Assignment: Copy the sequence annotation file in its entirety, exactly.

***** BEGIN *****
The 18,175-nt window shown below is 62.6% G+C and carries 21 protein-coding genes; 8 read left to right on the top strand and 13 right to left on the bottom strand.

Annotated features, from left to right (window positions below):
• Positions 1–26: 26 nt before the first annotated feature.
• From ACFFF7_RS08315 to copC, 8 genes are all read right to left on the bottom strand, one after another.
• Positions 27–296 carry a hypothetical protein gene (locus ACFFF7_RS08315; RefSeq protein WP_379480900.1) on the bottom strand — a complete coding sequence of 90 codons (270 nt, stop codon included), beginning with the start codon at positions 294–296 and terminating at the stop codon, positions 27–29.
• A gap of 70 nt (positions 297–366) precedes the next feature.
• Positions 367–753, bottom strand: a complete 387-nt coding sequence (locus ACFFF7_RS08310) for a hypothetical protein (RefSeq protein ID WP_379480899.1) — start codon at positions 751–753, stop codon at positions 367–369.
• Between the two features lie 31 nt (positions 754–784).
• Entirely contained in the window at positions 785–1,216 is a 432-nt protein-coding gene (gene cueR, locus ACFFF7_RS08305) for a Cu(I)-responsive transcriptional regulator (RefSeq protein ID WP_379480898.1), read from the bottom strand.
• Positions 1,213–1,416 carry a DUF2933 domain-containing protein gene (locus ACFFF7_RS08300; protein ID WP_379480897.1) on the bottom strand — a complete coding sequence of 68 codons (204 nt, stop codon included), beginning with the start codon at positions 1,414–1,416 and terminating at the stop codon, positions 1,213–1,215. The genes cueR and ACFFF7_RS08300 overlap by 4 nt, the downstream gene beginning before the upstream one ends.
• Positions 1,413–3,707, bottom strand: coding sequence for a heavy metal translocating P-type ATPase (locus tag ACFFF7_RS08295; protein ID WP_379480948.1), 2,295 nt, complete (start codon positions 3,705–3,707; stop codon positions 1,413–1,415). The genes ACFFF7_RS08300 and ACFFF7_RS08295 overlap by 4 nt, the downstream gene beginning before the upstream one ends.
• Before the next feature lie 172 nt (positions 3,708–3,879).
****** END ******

The 18,175-nt window shown below is 62.6% G+C and carries 21 protein-coding genes; 8 read left to right on the top strand and 13 right to left on the bottom strand.

Annotated features, from left to right (window positions below):
• Positions 1–26: 26 nt before the first annotated feature.
• From ACFFF7_RS08315 to copC, 8 genes are all read right to left on the bottom strand, one after another.
• Positions 27–296 carry a hypothetical protein gene (locus ACFFF7_RS08315; RefSeq protein WP_379480900.1) on the bottom strand — a complete coding sequence of 90 codons (270 nt, stop codon included), beginning with the start codon at positions 294–296 and terminating at the stop codon, positions 27–29.
• A gap of 70 nt (positions 297–366) precedes the next feature.
• Positions 367–753, bottom strand: a complete 387-nt coding sequence (locus ACFFF7_RS08310) for a hypothetical protein (RefSeq protein ID WP_379480899.1) — start codon at positions 751–753, stop codon at positions 367–369.
• Between the two features lie 31 nt (positions 754–784).
• Entirely contained in the window at positions 785–1,216 is a 432-nt protein-coding gene (gene cueR, locus ACFFF7_RS08305) for a Cu(I)-responsive transcriptional regulator (RefSeq protein ID WP_379480898.1), read from the bottom strand.
• Positions 1,213–1,416 carry a DUF2933 domain-containing protein gene (locus ACFFF7_RS08300; protein ID WP_379480897.1) on the bottom strand — a complete coding sequence of 68 codons (204 nt, stop codon included), beginning with the start codon at positions 1,414–1,416 and terminating at the stop codon, positions 1,213–1,215. The genes cueR and ACFFF7_RS08300 overlap by 4 nt, the downstream gene beginning before the upstream one ends.
• Positions 1,413–3,707, bottom strand: coding sequence for a heavy metal translocating P-type ATPase (locus tag ACFFF7_RS08295; protein ID WP_379480948.1), 2,295 nt, complete (start codon positions 3,705–3,707; stop codon positions 1,413–1,415). The genes ACFFF7_RS08300 and ACFFF7_RS08295 overlap by 4 nt, the downstream gene beginning before the upstream one ends.
• Before the next feature lie 172 nt (positions 3,708–3,879).